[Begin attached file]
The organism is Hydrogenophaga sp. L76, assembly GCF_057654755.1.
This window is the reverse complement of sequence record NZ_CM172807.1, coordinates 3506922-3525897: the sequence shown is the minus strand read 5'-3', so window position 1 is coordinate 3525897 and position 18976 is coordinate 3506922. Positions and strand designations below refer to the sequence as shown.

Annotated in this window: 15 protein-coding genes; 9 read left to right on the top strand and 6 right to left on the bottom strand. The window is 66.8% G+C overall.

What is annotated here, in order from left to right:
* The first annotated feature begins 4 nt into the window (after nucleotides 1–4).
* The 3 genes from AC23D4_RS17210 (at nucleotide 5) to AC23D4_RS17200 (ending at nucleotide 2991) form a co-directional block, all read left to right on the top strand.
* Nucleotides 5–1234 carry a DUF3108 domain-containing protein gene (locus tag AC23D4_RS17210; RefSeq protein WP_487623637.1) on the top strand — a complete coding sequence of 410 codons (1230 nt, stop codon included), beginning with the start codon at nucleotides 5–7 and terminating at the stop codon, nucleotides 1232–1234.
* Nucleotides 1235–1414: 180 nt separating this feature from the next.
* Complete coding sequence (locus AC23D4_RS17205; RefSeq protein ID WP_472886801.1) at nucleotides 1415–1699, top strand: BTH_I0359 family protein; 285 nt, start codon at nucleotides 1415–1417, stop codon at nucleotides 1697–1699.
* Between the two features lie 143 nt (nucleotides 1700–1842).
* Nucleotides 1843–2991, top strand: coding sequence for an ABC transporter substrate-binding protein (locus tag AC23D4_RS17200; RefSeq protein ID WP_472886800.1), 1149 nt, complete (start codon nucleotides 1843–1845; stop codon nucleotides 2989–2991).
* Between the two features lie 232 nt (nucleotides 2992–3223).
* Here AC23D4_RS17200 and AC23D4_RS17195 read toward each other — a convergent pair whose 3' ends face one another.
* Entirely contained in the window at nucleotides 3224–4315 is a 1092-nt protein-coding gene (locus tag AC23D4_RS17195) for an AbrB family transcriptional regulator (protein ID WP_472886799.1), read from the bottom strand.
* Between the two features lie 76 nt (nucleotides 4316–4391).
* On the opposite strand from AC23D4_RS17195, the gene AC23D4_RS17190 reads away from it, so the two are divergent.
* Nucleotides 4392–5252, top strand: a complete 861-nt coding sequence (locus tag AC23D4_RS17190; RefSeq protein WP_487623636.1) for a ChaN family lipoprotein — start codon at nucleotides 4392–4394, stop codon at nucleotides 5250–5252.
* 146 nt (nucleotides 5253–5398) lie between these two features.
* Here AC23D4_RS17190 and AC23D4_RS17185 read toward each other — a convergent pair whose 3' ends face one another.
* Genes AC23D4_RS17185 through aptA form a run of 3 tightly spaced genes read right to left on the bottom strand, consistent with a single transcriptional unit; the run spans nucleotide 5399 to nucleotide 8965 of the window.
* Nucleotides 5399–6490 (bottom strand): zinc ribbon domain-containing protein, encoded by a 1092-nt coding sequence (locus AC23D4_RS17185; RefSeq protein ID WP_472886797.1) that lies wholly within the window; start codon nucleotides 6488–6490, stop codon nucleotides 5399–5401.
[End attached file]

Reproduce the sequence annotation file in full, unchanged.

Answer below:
The organism is Hydrogenophaga sp. L76, assembly GCF_057654755.1.
This window is the reverse complement of sequence record NZ_CM172807.1, coordinates 3506922-3525897: the sequence shown is the minus strand read 5'-3', so window position 1 is coordinate 3525897 and position 18976 is coordinate 3506922. Positions and strand designations below refer to the sequence as shown.

Annotated in this window: 15 protein-coding genes; 9 read left to right on the top strand and 6 right to left on the bottom strand. The window is 66.8% G+C overall.

What is annotated here, in order from left to right:
* The first annotated feature begins 4 nt into the window (after nucleotides 1–4).
* The 3 genes from AC23D4_RS17210 (at nucleotide 5) to AC23D4_RS17200 (ending at nucleotide 2991) form a co-directional block, all read left to right on the top strand.
* Nucleotides 5–1234 carry a DUF3108 domain-containing protein gene (locus tag AC23D4_RS17210; RefSeq protein WP_487623637.1) on the top strand — a complete coding sequence of 410 codons (1230 nt, stop codon included), beginning with the start codon at nucleotides 5–7 and terminating at the stop codon, nucleotides 1232–1234.
* Nucleotides 1235–1414: 180 nt separating this feature from the next.
* Complete coding sequence (locus AC23D4_RS17205; RefSeq protein ID WP_472886801.1) at nucleotides 1415–1699, top strand: BTH_I0359 family protein; 285 nt, start codon at nucleotides 1415–1417, stop codon at nucleotides 1697–1699.
* Between the two features lie 143 nt (nucleotides 1700–1842).
* Nucleotides 1843–2991, top strand: coding sequence for an ABC transporter substrate-binding protein (locus tag AC23D4_RS17200; RefSeq protein ID WP_472886800.1), 1149 nt, complete (start codon nucleotides 1843–1845; stop codon nucleotides 2989–2991).
* Between the two features lie 232 nt (nucleotides 2992–3223).
* Here AC23D4_RS17200 and AC23D4_RS17195 read toward each other — a convergent pair whose 3' ends face one another.
* Entirely contained in the window at nucleotides 3224–4315 is a 1092-nt protein-coding gene (locus tag AC23D4_RS17195) for an AbrB family transcriptional regulator (protein ID WP_472886799.1), read from the bottom strand.
* Between the two features lie 76 nt (nucleotides 4316–4391).
* On the opposite strand from AC23D4_RS17195, the gene AC23D4_RS17190 reads away from it, so the two are divergent.
* Nucleotides 4392–5252, top strand: a complete 861-nt coding sequence (locus tag AC23D4_RS17190; RefSeq protein WP_487623636.1) for a ChaN family lipoprotein — start codon at nucleotides 4392–4394, stop codon at nucleotides 5250–5252.
* 146 nt (nucleotides 5253–5398) lie between these two features.
* Here AC23D4_RS17190 and AC23D4_RS17185 read toward each other — a convergent pair whose 3' ends face one another.
* Genes AC23D4_RS17185 through aptA form a run of 3 tightly spaced genes read right to left on the bottom strand, consistent with a single transcriptional unit; the run spans nucleotide 5399 to nucleotide 8965 of the window.
* Nucleotides 5399–6490 (bottom strand): zinc ribbon domain-containing protein, encoded by a 1092-nt coding sequence (locus AC23D4_RS17185; RefSeq protein ID WP_472886797.1) that lies wholly within the window; start codon nucleotides 6488–6490, stop codon nucleotides 5399–5401.